All lawyers who have been detained solely for practicing the legal profession should be immediately and unconditionally released, Amnesty International said in a public statement on Monday, referring to recent operations against lawyers across Turkey.
The statement comes in the aftermath of a new crackdown on dissent in Turkey in which dozens of lawyers allegedly linked to Gülen movement, pro-Kurdish politicians, political activists and other civil society actors were detained on “terrorism”-related charges.
In its statement, Amnesty International expressed deep concern that continuing abusive investigations, arbitrary detentions and unfounded prosecutions under broadly defined anti-terrorism laws would further erode the right to a fair trial and result in the arbitrary deprivation of liberty of people who have been peacefully exercising their human rights in Turkey.
The human rights watchdog urged the Turkish authorities to respect the independence of the legal profession, to allow lawyers to conduct their work freely, individually or in association with others, and to protect the lawyers’ right to privacy by enforcing client/lawyer confidentiality in line with international human rights standards.
Forty-seven lawyers were detained in dawn raids on terrorism-related charges on September 11 and their offices were searched based on warrants issued by the Ankara Chief Public Prosecutor’s Office. After 12 days in detention, some 15 lawyers were remanded in pre-trial detention on “terrorism”-related charges, while the others were released on bail.
The prosecution accuses the lawyers, “under the guise of attorneyship activities,” of acting on the orders of a terrorist organization because of the legal work they perform on behalf of their clients. The accusations are based on their alleged affiliation with the Gülen movement, a religious group inspired by Turkish cleric Fethullah Gülen.
The Turkish government deems the Gülen movement a terrorist organization and accuses the group of masterminding a July 15, 2016 coup attempt in Turkey. The movement strongly denies involvement in the coup attempt or any terrorist activity.
“Investigating lawyers for exercising their professional duties and representing clients accused of ‘terrorism’-related offenses threatens the very core principles of the right to a fair trial,” the statement said. “Criminal proceedings against lawyers in connection with their professional activities and associating them with the alleged crimes of their clients undermine the right to legal representation and defense.”
According to the human rights watchdog, identifying lawyers with the profile and alleged crimes of their clients may have a chilling effect on the rights of the accused to a fair trial by dissuading lawyers from taking the cases of people accused of terrorism-related charges.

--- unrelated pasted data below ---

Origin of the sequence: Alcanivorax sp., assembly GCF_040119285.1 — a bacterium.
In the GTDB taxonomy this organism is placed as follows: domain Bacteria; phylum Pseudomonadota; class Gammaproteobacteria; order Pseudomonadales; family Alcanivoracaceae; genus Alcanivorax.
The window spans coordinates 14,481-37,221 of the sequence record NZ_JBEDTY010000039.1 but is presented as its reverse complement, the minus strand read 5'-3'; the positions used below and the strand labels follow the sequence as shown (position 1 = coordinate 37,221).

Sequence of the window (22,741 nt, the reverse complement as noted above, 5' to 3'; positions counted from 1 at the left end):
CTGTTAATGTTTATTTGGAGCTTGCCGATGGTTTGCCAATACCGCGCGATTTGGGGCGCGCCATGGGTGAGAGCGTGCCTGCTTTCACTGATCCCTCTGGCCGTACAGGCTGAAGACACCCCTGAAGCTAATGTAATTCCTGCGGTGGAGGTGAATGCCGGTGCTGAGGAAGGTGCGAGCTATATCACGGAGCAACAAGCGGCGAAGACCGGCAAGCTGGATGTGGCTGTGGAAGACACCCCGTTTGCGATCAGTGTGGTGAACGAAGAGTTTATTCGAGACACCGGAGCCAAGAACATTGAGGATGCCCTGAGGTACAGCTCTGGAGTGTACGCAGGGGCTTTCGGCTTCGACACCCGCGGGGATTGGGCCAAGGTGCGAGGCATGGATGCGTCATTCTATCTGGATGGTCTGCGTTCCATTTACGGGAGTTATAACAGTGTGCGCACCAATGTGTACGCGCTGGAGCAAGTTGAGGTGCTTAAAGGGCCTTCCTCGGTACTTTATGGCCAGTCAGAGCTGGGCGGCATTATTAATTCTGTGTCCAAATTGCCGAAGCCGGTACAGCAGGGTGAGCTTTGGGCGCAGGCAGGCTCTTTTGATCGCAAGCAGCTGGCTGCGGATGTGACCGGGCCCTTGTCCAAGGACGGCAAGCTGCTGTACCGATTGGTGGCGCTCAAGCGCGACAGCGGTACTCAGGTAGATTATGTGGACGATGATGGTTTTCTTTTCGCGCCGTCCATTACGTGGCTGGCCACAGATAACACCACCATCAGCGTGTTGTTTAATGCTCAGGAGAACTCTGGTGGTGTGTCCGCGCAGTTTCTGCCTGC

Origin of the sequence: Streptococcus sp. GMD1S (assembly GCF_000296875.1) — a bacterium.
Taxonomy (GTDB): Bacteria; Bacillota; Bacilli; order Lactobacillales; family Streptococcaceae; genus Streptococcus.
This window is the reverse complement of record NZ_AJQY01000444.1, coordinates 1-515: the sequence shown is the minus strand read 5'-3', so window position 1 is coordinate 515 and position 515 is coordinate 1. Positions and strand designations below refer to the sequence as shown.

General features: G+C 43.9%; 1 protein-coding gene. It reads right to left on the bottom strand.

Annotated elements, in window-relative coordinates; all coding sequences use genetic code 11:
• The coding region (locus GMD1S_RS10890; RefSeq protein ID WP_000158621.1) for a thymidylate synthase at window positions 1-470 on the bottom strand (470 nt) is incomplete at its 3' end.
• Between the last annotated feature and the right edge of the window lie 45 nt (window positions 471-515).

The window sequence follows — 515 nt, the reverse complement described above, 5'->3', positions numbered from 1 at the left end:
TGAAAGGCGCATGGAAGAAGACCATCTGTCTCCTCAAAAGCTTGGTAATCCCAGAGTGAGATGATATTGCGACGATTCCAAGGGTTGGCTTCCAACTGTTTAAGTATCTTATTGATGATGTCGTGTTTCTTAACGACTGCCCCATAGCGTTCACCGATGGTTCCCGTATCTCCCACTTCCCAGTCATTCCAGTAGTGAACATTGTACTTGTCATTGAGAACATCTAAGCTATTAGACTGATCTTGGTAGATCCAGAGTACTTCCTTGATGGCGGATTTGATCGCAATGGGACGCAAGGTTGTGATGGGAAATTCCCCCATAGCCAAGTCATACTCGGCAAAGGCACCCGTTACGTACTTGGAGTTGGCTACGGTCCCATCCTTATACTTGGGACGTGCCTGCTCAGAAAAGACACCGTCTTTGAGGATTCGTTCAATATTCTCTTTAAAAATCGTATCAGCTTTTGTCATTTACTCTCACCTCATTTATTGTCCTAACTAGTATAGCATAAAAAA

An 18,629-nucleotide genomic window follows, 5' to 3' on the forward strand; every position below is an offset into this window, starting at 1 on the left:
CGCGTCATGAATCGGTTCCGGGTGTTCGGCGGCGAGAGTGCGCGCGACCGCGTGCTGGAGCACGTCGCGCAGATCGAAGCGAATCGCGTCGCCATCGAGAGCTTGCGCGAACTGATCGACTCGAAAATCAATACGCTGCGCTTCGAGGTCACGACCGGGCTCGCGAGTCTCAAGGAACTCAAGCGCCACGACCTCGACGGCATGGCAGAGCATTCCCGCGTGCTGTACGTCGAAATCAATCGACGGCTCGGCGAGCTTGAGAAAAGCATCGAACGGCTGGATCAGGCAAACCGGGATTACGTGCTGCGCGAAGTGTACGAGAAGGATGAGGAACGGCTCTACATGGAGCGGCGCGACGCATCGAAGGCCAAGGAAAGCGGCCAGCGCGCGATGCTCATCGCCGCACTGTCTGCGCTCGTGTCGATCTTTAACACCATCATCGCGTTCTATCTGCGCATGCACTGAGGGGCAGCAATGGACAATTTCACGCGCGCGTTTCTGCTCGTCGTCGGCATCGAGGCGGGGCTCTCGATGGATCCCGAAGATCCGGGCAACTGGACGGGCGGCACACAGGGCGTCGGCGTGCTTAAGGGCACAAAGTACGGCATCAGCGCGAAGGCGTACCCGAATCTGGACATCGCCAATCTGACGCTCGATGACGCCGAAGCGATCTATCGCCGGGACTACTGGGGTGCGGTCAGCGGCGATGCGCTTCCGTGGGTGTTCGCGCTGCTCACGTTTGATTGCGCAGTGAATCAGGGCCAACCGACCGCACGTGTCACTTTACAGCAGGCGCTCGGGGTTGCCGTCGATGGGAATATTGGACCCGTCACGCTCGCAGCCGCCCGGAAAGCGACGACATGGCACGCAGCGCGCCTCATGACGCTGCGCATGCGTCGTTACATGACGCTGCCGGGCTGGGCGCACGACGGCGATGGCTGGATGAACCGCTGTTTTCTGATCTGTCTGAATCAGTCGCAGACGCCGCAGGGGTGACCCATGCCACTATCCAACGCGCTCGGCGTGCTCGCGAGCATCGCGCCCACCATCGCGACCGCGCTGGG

According to the statement the interrogation lawyers’ records examined by Amnesty International show that they were questioned about their professional relations with other lawyers arising from basic lawyering practices, such as attending each other’s hearings or allocating case files to each other, implying an organizational relationship.
The statement said the lawyers and their legal representatives were not allowed to examine the investigation files or obtain information concerning the substance of the allegations due to a secrecy order and as such were denied the right to adequate time and facilities to prepare a defense.
According to a report by The Arrested Lawyers Initiative, a non-profit organization dedicated to “defending the defenders,” more than 1,600 lawyers have been detained, over 600 have been arrested and 441 have been convicted of the charge of membership in a terrorist organization.
The Amnesty International statement also raised concerns over the operations against politicians and political activists from the pro-Kurdish Peoples’ Democratic Party (HDP) for their alleged role in violent protests in October 2014 that led to at least 37 deaths. Eighty-two prominent members of the HDP were detained on September 25 over their alleged role in protests in southeastern Turkey, which were a reaction to what is seen by many as the Turkish government’s tacit approval of the Kobane siege in 2014, when Islamic State in Iraq and the Levant (ISIL) militants laid a prolonged siege to a Kurdish town in northern Syria.
“Amnesty International is concerned that the decision to remand former and current members of the HDP in pre-trial detention without providing reliable evidence other than comments they and the Party posted on social media may violate their rights to freedom of expression, peaceful assembly and association, and undermines their right to a fair trial,” the statement said. “Such a decision further signals another politically motivated crackdown on legitimate political dissent.”
The human rights watchdog called on the Turkish authorities to unconditionally release “[a]ll those arbitrarily detained solely for exercising their rights to freedom of expression, peaceful assembly and association.”
The latest raids against activists and social media users across the country were also criticized in the statement. Amnesty International said in these cases the content of the social media posts forming the basis of the allegations are protected under the right to freedom of expression, guaranteed under international human rights law. The human rights watchdog urged the authorities to put an end to the targeting of social media users, political opponents, public figures and others simply for expressing their dissenting opinions by invoking legal provisions in Turkey’s overly broad anti-terrorism laws to criminalize dissent and silence opposing views.